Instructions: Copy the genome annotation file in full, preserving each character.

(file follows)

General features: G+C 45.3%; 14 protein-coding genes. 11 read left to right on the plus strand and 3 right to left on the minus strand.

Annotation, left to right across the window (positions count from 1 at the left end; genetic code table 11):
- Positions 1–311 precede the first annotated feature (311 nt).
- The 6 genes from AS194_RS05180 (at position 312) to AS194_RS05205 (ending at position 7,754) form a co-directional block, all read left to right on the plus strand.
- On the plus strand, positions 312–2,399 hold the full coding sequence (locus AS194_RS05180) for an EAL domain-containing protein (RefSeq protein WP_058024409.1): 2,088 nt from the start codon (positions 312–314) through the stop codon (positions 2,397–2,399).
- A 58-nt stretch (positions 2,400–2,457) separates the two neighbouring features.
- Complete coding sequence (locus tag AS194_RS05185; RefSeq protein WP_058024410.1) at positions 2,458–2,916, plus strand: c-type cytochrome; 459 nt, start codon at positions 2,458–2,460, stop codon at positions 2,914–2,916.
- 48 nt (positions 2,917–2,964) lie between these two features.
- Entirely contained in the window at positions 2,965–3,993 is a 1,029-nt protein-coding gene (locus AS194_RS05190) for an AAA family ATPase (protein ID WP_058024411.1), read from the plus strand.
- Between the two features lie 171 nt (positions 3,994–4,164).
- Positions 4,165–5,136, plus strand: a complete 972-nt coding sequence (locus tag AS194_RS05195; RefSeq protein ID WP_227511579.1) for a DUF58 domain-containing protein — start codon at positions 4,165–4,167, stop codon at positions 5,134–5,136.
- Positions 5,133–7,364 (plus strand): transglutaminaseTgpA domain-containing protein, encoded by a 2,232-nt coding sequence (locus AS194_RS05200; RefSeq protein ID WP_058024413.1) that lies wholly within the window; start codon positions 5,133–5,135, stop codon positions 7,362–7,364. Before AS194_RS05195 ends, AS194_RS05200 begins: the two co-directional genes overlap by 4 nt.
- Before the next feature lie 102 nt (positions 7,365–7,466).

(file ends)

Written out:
General features: G+C 45.3%; 14 protein-coding genes. 11 read left to right on the plus strand and 3 right to left on the minus strand.

Annotation, left to right across the window (positions count from 1 at the left end; genetic code table 11):
- Positions 1–311 precede the first annotated feature (311 nt).
- The 6 genes from AS194_RS05180 (at position 312) to AS194_RS05205 (ending at position 7,754) form a co-directional block, all read left to right on the plus strand.
- On the plus strand, positions 312–2,399 hold the full coding sequence (locus AS194_RS05180) for an EAL domain-containing protein (RefSeq protein WP_058024409.1): 2,088 nt from the start codon (positions 312–314) through the stop codon (positions 2,397–2,399).
- A 58-nt stretch (positions 2,400–2,457) separates the two neighbouring features.
- Complete coding sequence (locus tag AS194_RS05185; RefSeq protein WP_058024410.1) at positions 2,458–2,916, plus strand: c-type cytochrome; 459 nt, start codon at positions 2,458–2,460, stop codon at positions 2,914–2,916.
- 48 nt (positions 2,917–2,964) lie between these two features.
- Entirely contained in the window at positions 2,965–3,993 is a 1,029-nt protein-coding gene (locus AS194_RS05190) for an AAA family ATPase (protein ID WP_058024411.1), read from the plus strand.
- Between the two features lie 171 nt (positions 3,994–4,164).
- Positions 4,165–5,136, plus strand: a complete 972-nt coding sequence (locus tag AS194_RS05195; RefSeq protein ID WP_227511579.1) for a DUF58 domain-containing protein — start codon at positions 4,165–4,167, stop codon at positions 5,134–5,136.
- Positions 5,133–7,364 (plus strand): transglutaminaseTgpA domain-containing protein, encoded by a 2,232-nt coding sequence (locus AS194_RS05200; RefSeq protein ID WP_058024413.1) that lies wholly within the window; start codon positions 5,133–5,135, stop codon positions 7,362–7,364. Before AS194_RS05195 ends, AS194_RS05200 begins: the two co-directional genes overlap by 4 nt.
- Before the next feature lie 102 nt (positions 7,365–7,466).